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Young man from Halesowen who found fame and fortune in U.S. Deep South in 1833

By Black Country Bugle  |  Posted: March 28, 2014

By John Butterworth

  • Green-Meldrim House in Savannah - Charles Green's former home which is now a museum

  • A picture of the inside of the house when Federal General William T. Sherman used it as his HQ

  • Charles Green's great, great grandson Robert deT. Lawrence IV and his wife Blair

  • The original Greenwich Presbyterian Church near one of Charles' homes, The Lawn, and where he is buried

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CHARLES Green arrived in the American Deep South in 1833 aged 26 and his first job was as a clerk in Savannah before he became a partner with E P Butts cotton exporters.

When that failed he joined another cotton exporter Low, Taylor & Co. The Low family had also emigrated from the Black Country and the senior partner John Low (1799-1859) had married Charles' sister Elizabeth.

The firm prospered supplying the spinning mills of England with the bales of cotton grown and processed in the southern states.

In 1837 Charles married Catherine Jane Burroughs (1818-1844) but she died of TB aged only 26. In 1850 Charles married Miss Lucinda 'Lucy' Irland Hunton (1828-1867) and after their wedding trip to England in July 1850 the couple returned to their new home in Madison Square, Savannah, which was completed in 1856 at a cost of 93,000 dollars.

Meanwhile the firm, now Andrew Low & Co, prospered until the outbreak of the Civil War and when the Union blockaded the port of Savannah.

Returning via Canada from a business trip to Europe in November 1861 Charles Green, his sister Mrs Elizabeth Low and Andrew Low entered the USA at Detroit.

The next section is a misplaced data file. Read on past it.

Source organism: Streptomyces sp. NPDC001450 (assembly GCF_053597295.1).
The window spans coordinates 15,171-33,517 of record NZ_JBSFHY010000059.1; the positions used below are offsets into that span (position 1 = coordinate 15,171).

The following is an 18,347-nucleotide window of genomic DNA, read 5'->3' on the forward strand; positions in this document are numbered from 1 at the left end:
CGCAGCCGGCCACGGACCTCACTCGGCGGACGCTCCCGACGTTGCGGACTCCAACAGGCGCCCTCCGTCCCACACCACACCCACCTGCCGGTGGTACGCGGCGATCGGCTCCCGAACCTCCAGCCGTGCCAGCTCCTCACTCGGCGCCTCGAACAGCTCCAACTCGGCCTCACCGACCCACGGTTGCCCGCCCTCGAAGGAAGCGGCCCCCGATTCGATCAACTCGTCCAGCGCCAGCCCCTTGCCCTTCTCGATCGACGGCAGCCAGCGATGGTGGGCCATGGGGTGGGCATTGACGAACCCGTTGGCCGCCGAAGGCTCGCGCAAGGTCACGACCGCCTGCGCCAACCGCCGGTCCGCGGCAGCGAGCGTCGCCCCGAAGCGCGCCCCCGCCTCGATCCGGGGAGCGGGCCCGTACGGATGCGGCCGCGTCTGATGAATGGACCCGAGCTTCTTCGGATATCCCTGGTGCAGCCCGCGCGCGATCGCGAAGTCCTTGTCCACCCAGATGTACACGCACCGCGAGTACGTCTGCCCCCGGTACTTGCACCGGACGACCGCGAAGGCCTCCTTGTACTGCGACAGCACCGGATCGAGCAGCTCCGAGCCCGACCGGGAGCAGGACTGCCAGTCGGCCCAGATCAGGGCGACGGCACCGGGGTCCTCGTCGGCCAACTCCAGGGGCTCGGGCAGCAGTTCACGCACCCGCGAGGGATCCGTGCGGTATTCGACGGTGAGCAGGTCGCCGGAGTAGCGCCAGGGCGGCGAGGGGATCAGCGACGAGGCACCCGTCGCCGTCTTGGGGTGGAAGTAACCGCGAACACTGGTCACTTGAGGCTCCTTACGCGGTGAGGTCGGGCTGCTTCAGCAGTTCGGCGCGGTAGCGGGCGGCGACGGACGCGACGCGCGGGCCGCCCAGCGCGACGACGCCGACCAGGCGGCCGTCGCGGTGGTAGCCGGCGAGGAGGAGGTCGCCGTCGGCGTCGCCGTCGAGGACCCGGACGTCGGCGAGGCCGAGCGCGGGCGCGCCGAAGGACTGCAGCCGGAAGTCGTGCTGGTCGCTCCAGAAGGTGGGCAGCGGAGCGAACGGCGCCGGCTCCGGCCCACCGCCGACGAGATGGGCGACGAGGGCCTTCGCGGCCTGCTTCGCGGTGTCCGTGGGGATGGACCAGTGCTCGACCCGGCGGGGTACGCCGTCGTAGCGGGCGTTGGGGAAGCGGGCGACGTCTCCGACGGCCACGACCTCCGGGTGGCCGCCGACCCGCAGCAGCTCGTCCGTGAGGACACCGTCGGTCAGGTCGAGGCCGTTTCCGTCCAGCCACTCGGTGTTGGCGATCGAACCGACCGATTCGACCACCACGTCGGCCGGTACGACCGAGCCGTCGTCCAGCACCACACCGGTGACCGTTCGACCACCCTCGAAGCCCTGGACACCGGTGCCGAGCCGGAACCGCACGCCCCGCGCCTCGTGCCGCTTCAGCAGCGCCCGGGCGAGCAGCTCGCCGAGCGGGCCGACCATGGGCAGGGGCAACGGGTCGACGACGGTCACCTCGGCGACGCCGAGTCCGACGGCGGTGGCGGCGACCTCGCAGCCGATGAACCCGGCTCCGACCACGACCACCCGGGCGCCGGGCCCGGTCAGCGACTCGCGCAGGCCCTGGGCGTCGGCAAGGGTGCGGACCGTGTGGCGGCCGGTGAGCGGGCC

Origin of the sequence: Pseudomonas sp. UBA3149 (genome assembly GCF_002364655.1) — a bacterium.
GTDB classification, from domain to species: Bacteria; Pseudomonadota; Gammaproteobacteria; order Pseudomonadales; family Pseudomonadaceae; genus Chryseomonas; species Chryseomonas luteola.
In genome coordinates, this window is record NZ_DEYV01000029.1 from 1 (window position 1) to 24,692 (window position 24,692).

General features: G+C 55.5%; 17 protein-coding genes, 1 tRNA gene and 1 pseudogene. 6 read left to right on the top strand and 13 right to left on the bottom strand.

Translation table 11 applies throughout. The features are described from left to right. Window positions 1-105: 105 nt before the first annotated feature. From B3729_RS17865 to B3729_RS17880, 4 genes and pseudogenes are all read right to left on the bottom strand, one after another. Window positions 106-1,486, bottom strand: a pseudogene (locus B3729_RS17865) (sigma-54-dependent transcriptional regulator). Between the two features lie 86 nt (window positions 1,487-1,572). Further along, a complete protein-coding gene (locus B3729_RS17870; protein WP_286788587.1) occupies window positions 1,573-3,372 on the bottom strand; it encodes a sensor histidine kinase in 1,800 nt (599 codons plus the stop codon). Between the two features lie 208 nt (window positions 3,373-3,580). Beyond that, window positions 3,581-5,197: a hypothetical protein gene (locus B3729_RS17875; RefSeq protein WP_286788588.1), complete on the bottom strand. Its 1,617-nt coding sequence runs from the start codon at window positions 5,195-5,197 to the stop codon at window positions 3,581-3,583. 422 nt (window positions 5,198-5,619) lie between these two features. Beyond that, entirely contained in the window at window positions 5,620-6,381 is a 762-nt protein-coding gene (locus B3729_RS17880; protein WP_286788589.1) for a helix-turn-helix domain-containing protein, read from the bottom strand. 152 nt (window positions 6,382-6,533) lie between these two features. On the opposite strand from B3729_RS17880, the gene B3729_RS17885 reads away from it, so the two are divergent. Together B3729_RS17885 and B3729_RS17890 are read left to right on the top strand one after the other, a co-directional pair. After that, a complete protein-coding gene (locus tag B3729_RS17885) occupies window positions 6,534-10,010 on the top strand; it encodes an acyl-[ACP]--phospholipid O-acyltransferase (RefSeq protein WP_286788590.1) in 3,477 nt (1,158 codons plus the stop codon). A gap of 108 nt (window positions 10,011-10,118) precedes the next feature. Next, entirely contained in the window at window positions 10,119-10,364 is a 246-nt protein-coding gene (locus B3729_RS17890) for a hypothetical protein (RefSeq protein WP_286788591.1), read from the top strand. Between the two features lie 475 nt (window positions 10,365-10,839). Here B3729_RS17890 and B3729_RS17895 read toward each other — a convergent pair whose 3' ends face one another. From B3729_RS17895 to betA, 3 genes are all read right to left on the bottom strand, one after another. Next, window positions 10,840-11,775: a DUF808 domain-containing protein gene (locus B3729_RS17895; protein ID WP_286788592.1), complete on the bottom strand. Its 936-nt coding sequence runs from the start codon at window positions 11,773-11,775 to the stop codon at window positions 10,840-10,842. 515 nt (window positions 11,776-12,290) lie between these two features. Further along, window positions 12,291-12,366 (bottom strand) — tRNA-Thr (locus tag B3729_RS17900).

But they had been followed by detective working for the U.S. Government and on crossing the border they were arrested and charged with "making contacts on behalf of the Confederate government to arrange loans for the purchase of arms for the Southern forces."

They were taken to Fort Warren in Boston harbour where the men were imprisoned.

The detectives suspected that Elizabeth was carrying secret documents for Confederate President Jefferson Davis, but after searching her they found nothing and released her.

It is believed Elizabeth later delivered the papers to President Davis at the Capitol in Richmond and tradition says that she had hidden the documents in her hair when she arrived back in America.

Elizabeth avoided prison, but Charles and Andrew spent three months at Fort Warren and were then released due to lack of evidence.

Throughout the war Charles appeared neutral but it is thought his sympathies were with the South. It is believed to stop his house being burnt down or being vandalised and to save Savannah itself, Charles controversially invited Federal General William T. Sherman to use his Savannah house as his HQ after Confederate General William J Hardee had moved his troops out of the city in late December 1864.

Sherman accepted the offer and Charles and Lucy and their by now six children still at home moved into the servants' quarters at the back.

Immediately after the Savannah leaders' surrender in April 1865, Andrew Low & Co was dissolved and Charles joined an insurance and banking firm. Sadly, his wife Lucy died on December 26, 1867, and Charles married a third time in 1869 to Lucy's cousin, Aminta Fisher (1835-1908) of Baltimore.

In 1868 he started Charles Green & Co in Savannah and the business prospered so much that he became one of the wealthiest citizens there through cotton and ship owning. Charles Green died aged 74 in August 1881 in Maine and was brought back to Greenwich where he was buried with family members.

On his death the Savannah Morning News said: Savannah loses a valuable, influential and honored (sic) citizen and a merchant whose unimpeachable integrity made him respected throughout the commercial world."

General Sherman called Charles Green "a gentleman in the highest sense, handsome in person, and with sense which enabled him to guide his course in one of the mightiest tempests of passion which ever occurred on Earth."

Research information was taken from The Haymaket Lifestyle Magazine

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